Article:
The process of equity capital allocation is primarily driven by valuation multiples and the Capital Asset Pricing Methodology (CAPM). This model was developed by William Sharpe from Stanford University in the 1960s. Sharpe received the Nobel Prize for his contribution in 1990. CAPM allows for approximating a cost of equity capital for any firm, using a (risk-free) interest rate, a correlation factor between firm specific risk and market risk (called Beta), as well as market premium as inputs. This cost of capital is subsequently used to discount the future stream of cash-flows and, cumulatively, these flows yield a firm value. A share price can be derived when that firm value, adjusted for debt, is subsequently divided by the number of outstanding shares. As one may observe, there is no notion of carbon footprint. 

Carbon and Planetary Boundary Footprint Margin


One could expand the CAPM formula and add a Carbon and Planetary Boundary Footprint margin of a certain magnitude, say 4%. The size could be made dependent upon the level of the remaining carbon reserve (see above), the evolution of CO2 ppm, the state of the nine planetary boundaries, or a combination of the listed variables.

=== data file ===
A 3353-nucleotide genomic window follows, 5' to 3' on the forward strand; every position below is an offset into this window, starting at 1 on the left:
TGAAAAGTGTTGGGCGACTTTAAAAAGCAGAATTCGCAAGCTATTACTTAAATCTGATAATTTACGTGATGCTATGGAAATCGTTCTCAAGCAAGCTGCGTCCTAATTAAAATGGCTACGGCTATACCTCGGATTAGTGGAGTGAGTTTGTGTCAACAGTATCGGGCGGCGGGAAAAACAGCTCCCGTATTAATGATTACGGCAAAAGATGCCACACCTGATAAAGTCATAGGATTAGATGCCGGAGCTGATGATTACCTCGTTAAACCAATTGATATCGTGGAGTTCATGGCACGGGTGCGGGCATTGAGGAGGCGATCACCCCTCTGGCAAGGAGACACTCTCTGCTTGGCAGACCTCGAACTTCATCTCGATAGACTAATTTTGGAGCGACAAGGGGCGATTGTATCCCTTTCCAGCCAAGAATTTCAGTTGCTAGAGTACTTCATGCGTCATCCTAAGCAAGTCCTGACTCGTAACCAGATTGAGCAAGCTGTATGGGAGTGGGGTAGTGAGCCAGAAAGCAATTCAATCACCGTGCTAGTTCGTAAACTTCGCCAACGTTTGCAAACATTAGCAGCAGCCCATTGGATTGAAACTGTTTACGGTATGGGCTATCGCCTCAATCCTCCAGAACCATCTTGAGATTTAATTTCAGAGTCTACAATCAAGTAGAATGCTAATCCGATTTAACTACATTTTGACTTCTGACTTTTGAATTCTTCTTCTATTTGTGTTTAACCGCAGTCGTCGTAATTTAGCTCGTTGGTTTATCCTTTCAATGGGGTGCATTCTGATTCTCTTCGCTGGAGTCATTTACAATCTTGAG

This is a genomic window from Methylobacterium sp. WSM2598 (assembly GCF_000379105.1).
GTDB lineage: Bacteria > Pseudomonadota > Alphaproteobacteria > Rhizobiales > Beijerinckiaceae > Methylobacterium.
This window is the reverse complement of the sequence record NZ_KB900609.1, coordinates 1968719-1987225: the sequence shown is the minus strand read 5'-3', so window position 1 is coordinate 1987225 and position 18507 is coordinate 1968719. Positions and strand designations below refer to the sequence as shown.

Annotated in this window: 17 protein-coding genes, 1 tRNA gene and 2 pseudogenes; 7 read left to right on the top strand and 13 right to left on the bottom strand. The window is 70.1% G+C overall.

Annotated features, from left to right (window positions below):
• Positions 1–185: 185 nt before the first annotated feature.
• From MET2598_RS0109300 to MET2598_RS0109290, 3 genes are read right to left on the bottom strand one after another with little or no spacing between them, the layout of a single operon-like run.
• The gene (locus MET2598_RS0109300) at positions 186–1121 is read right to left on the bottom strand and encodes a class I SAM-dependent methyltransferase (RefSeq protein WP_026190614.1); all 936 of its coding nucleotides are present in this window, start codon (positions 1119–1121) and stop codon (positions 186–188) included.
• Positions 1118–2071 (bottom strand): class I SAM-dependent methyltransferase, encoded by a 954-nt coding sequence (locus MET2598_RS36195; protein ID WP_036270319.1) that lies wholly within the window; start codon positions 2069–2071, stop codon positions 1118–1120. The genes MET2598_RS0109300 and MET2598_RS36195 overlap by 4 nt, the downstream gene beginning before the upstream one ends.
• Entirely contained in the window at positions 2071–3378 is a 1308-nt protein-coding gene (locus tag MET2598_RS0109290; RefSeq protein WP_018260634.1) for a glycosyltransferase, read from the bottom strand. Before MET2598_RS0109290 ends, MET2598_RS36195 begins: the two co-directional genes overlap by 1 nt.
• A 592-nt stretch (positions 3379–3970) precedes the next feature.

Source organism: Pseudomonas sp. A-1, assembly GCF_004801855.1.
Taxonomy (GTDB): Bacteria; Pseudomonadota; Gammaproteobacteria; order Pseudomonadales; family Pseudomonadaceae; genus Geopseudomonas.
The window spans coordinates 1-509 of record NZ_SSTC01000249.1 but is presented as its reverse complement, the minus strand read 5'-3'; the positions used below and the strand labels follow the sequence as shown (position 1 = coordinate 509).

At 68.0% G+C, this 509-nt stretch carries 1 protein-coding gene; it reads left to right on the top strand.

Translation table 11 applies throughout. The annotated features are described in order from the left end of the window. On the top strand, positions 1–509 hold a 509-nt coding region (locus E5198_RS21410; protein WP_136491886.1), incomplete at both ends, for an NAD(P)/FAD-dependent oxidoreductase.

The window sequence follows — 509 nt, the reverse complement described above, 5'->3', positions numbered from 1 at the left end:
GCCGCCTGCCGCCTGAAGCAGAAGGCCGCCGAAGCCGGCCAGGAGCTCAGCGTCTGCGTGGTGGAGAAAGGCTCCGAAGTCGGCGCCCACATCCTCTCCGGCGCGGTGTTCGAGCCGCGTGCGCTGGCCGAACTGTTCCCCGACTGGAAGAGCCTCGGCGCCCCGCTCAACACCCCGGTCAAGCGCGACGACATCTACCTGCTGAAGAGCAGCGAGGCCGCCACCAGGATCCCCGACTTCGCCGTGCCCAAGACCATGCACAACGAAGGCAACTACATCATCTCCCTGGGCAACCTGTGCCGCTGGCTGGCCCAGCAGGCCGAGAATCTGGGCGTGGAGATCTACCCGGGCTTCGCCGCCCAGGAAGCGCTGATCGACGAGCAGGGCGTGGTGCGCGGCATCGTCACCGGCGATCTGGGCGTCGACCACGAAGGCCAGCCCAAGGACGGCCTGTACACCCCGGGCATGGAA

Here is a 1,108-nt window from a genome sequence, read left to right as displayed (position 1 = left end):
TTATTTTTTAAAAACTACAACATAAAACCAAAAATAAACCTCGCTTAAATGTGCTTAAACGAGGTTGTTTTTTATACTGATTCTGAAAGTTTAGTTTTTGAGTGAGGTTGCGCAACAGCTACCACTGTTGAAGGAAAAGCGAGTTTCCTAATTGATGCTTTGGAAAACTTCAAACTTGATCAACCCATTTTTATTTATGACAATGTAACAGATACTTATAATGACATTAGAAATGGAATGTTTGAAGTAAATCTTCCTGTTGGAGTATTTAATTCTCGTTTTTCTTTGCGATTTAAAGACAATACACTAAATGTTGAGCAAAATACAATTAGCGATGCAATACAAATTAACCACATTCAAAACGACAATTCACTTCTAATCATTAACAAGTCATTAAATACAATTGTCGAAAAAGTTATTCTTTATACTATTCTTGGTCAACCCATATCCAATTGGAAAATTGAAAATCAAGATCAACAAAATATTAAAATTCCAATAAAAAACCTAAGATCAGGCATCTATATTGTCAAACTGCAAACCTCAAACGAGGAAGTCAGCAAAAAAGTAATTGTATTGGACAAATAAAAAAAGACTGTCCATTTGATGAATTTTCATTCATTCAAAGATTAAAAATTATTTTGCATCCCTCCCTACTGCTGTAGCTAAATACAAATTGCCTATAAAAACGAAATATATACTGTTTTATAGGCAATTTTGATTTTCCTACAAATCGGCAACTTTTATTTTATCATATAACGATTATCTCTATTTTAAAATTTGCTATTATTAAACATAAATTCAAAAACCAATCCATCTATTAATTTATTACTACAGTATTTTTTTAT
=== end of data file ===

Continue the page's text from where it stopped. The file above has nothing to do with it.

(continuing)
This Carbon and Planetary Boundary Footprint margin could substantially increase the cost of capital for recalcitrant corporations, failing to engage in carbon footprint transition strategies or more nimble, circular economy oriented, initiatives. The added margin may also mortgage share price evolution and may impact share price performance related to remuneration packages for corporate senior executives. But the overarching objective would be to re-allocate capital to firms implementing carbon-low or neutral strategies in order to preserve the constrained carbon budget. 

Emerging ESG Disclosures


With the advent of Task Force on Climate Related Disclosures (TCFD), firms have to represent their degree of preparedness towards carbon lower intensity, including compliance with Environmental, Social and Governance (ESG) objectives. This emerging disclosure framework is complemented by several concurrent pursuits. Harvard Business School, under the stewardship of Sir Ronald Cohen, George Serafeim and Robert Zochowski III, released a new valuation approach, called Impact Weighted Accounts. Additionally, Sustainalytics, a Dutch company belonging to Morningstar, has now made ESG research and ratings on 4000+ companies publicly available. In a similar vein CDP, a NGO, rates companies on the back of disclosures, detailing the extent of their carbon footprint. And shortly, a new instrument called Tracking Real Time Atmospheric Carbon Emissions (TRACE), combining satellite data and AI, will be added to the assessment tool box to identify significant human-caused greenhouse gas emissions from the level of a fishing boat 24/7.